On January 13, 2020, New Jersey (“NJ”) enacted an elective pass-through entity (“PTE”) tax to help mitigate the ramifications of the $10,000 cap on the state and local tax deduction for federal income tax purposes. As originally enacted, the PTE tax had several technical flaws that caused many pass-through entities (e.g., partnerships, LLCs, and S Corporations) to refrain from electing in for tax years 2020 and 2021.
On January 18, 2022, Governor Phil Murphy signed legislation (S-4068/A-6110/6185) into law, which makes a series of changes and clarifications to the PTE tax. The “new” version of the PTE tax is effective beginning for tax periods starting on or after January 1, 2022. The changes and modifications made by the recently enacted legislation include:
- Tax Base Changes and Clarification — The new law provides that partnerships and multi-member LLCs may include in the PTE tax base all income allocated to New Jersey resident partners regardless of source, while still including only New Jersey-source income allocated to nonresident partners. This represents a major benefit for PTEs with resident partners or LLC members since all their income from the electing PTE will be included in the tax base. (Please note that electing PTEs may wish to consider special allocations at the federal income tax level to account for the tax base differences between resident and nonresident partners or members.)
However, for S corporations, the PTE tax base includes only S corporation income allocated to New Jersey (from state sources). Finally, the legislation codifies the Division of Taxation’s (the “Division”) current policy of using the New Jersey Gross Income Tax Business Allocation Schedule (NJ-NR-A) for purposes of determining New Jersey-source income, which relies on a 3-factor apportionment methodology of property, payroll, and sales.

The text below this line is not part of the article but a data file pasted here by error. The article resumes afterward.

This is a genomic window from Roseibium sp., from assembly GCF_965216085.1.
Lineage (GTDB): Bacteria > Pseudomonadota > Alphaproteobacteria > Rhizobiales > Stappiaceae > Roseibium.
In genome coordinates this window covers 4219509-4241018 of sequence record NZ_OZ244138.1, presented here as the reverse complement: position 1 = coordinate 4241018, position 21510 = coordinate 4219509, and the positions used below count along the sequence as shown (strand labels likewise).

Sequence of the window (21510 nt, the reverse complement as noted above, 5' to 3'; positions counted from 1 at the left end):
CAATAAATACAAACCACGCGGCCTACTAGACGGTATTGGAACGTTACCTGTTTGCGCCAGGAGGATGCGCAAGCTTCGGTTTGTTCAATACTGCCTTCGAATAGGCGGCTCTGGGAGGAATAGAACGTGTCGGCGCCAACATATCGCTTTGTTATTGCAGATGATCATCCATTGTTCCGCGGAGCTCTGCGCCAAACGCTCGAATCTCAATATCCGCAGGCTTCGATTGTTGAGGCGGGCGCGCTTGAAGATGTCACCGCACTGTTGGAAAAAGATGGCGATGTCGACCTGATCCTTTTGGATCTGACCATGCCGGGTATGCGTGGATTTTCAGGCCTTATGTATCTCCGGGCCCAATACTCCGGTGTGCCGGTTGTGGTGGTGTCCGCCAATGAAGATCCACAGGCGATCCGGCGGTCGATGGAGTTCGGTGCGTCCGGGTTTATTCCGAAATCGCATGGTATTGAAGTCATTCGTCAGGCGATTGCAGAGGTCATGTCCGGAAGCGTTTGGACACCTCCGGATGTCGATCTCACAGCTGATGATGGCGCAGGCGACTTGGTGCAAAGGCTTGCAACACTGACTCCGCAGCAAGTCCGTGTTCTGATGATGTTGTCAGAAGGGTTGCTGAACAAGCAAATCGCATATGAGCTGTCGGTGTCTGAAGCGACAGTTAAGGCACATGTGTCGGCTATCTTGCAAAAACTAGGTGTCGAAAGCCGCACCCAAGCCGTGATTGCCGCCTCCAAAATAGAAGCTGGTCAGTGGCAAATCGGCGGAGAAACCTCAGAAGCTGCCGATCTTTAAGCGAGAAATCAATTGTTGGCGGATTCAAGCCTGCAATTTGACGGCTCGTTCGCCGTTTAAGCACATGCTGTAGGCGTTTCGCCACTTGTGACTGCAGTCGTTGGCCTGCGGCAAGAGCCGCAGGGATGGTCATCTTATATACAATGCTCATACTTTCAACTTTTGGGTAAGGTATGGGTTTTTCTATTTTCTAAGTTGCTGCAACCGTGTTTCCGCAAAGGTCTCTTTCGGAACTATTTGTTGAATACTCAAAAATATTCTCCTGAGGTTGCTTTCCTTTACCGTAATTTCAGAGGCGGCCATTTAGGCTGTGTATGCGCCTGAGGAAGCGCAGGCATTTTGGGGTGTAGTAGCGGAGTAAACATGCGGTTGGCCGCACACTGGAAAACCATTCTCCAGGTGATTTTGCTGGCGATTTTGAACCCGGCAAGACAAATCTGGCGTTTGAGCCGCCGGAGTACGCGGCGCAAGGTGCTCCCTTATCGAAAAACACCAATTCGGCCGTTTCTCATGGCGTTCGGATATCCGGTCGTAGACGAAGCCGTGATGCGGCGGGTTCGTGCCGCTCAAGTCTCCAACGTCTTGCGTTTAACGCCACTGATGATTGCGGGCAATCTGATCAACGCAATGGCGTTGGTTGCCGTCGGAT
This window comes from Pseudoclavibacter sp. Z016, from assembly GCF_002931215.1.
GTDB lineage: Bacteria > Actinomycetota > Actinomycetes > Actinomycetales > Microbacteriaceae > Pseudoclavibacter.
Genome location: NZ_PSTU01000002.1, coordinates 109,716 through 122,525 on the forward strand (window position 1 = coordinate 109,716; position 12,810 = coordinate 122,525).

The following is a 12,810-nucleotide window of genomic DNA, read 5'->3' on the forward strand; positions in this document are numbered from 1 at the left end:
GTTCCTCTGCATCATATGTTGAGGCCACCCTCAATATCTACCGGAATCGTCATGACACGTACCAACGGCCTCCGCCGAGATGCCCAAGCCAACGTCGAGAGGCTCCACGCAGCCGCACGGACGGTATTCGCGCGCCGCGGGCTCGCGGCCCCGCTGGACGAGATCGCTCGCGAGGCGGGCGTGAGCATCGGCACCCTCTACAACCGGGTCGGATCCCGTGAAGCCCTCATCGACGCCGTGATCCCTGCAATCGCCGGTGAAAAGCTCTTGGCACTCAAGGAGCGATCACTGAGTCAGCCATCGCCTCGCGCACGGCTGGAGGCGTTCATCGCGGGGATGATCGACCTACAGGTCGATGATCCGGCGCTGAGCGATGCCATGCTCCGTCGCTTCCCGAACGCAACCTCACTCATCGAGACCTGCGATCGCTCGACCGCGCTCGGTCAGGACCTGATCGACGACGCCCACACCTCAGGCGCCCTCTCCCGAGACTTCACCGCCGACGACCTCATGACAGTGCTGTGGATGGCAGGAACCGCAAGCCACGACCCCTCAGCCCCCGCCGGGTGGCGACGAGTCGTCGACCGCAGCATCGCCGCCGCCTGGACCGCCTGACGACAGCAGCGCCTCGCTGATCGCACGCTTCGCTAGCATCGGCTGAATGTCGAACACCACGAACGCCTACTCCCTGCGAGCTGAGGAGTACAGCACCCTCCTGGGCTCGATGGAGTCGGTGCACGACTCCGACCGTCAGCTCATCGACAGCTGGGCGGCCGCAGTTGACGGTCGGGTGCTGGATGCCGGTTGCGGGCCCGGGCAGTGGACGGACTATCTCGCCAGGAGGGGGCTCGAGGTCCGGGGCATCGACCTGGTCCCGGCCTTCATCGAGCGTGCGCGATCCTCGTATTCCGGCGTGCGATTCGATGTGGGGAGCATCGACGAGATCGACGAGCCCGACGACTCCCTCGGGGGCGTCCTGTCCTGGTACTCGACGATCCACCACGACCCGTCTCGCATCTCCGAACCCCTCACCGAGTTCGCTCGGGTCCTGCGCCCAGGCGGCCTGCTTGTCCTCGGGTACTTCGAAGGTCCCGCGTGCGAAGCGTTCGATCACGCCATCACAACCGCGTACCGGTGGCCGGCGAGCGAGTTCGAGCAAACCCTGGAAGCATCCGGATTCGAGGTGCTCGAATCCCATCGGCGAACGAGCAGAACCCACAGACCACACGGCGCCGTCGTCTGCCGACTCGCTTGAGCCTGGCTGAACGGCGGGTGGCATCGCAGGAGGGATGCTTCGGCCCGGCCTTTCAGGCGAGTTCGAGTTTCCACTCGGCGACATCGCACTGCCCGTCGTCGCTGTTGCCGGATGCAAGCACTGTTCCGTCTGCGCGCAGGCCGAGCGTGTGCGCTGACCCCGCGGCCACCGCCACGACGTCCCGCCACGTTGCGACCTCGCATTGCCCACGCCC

- The PTE Tax Credit — Under the current PTE tax law, a shareholder, partner, or member of an electing entity receives a tax credit based on the amount of PTE tax paid on their share of income. The legislation solves one significant issue related to tiered PTEs (i.e., a PTE owned by another PTE) by permitting the PTE tax credit to be allocated to shareholders of an S corporation, or partners of a partnership when those entities are the partners/members of an electing PTE. The law already provides that when a trust or estate is a member/owner of an electing PTE, the PTE tax credit may be allocated to beneficiaries.
Additionally, S corporations and partnerships/LLCs who own interests in electing PTEs may also choose to apply the PTE tax credit against their own PTE taxes (if they elect into the regime), taxes imposed under the Corporation Business Tax including nonresident withholding, and S corporation minimum taxes and partnership filing fees. Finally, the legislation authorizes the Division to adopt regulations which would permit Gross Income Taxpayers to apply overpayments from PTE tax credits against estimated payments to avoid having to double up on PTE and estimated payments at the individual level on the same income.
- Nonresident withholding — The legislation clarifies that a partnership is permitted to cease nonresident withholding when the nonresident is expected to be refunded the tax due in light of the entity electing into the PTE tax regime and the nonresident receiving the resulting PTE tax credit. Again, this marks a significant change in eliminating one of the perils of electing into the PTE regime by having to pay both PTE and nonresident withholding.
- PTE Tax Overpayments — Electing PTEs are permitted to apply overpayments of the PTE tax (reported on the PTE-100) against the electing PTE’s estimated payments in the following year.
- Rate Change — Finally, the legislation would impose the 10.9% rate on an electing PTE’s distributive proceeds (the PTE tax base) in excess of $1 million.
These changes are set to take effect for tax years beginning on or after January 1, 2022. The decision to elect into the PTE tax regime is one that is filled with several complexities and state tax ramifications which could potentially alter or reduce the overall tax benefits of electing into the regime. Therefore, it is essential to discuss the election and resulting ramifications with your state and local tax advisor.